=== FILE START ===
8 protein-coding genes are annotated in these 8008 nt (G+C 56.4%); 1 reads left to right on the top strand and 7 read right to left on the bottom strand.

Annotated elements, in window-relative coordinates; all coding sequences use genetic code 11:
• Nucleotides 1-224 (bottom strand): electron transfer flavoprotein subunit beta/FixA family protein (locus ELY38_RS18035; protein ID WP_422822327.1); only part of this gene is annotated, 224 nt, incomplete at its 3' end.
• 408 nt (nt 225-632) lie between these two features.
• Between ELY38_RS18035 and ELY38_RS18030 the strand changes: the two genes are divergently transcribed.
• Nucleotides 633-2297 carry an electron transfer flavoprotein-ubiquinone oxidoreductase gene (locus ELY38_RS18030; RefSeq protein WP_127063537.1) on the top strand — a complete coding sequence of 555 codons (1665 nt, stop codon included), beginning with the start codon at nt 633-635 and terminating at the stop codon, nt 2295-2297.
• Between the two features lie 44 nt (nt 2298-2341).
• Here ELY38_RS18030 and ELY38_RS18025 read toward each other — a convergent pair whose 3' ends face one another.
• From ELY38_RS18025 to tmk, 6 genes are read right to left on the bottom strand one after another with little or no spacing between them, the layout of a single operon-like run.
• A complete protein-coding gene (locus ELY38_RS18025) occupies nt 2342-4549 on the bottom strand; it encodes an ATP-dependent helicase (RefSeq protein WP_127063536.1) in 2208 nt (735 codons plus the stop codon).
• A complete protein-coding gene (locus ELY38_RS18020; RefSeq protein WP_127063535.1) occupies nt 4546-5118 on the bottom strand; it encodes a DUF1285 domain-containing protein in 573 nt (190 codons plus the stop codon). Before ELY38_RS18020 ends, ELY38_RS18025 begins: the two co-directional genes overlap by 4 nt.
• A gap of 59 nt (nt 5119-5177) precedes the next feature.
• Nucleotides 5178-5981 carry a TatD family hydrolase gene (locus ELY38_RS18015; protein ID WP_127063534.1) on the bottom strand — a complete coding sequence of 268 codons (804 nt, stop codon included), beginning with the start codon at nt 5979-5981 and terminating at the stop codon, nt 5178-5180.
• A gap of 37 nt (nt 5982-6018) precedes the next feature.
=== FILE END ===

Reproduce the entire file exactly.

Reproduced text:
8 protein-coding genes are annotated in these 8008 nt (G+C 56.4%); 1 reads left to right on the top strand and 7 read right to left on the bottom strand.

Annotated elements, in window-relative coordinates; all coding sequences use genetic code 11:
• Nucleotides 1-224 (bottom strand): electron transfer flavoprotein subunit beta/FixA family protein (locus ELY38_RS18035; protein ID WP_422822327.1); only part of this gene is annotated, 224 nt, incomplete at its 3' end.
• 408 nt (nt 225-632) lie between these two features.
• Between ELY38_RS18035 and ELY38_RS18030 the strand changes: the two genes are divergently transcribed.
• Nucleotides 633-2297 carry an electron transfer flavoprotein-ubiquinone oxidoreductase gene (locus ELY38_RS18030; RefSeq protein WP_127063537.1) on the top strand — a complete coding sequence of 555 codons (1665 nt, stop codon included), beginning with the start codon at nt 633-635 and terminating at the stop codon, nt 2295-2297.
• Between the two features lie 44 nt (nt 2298-2341).
• Here ELY38_RS18030 and ELY38_RS18025 read toward each other — a convergent pair whose 3' ends face one another.
• From ELY38_RS18025 to tmk, 6 genes are read right to left on the bottom strand one after another with little or no spacing between them, the layout of a single operon-like run.
• A complete protein-coding gene (locus ELY38_RS18025) occupies nt 2342-4549 on the bottom strand; it encodes an ATP-dependent helicase (RefSeq protein WP_127063536.1) in 2208 nt (735 codons plus the stop codon).
• A complete protein-coding gene (locus ELY38_RS18020; RefSeq protein WP_127063535.1) occupies nt 4546-5118 on the bottom strand; it encodes a DUF1285 domain-containing protein in 573 nt (190 codons plus the stop codon). Before ELY38_RS18020 ends, ELY38_RS18025 begins: the two co-directional genes overlap by 4 nt.
• A gap of 59 nt (nt 5119-5177) precedes the next feature.
• Nucleotides 5178-5981 carry a TatD family hydrolase gene (locus ELY38_RS18015; protein ID WP_127063534.1) on the bottom strand — a complete coding sequence of 268 codons (804 nt, stop codon included), beginning with the start codon at nt 5979-5981 and terminating at the stop codon, nt 5178-5180.
• A gap of 37 nt (nt 5982-6018) precedes the next feature.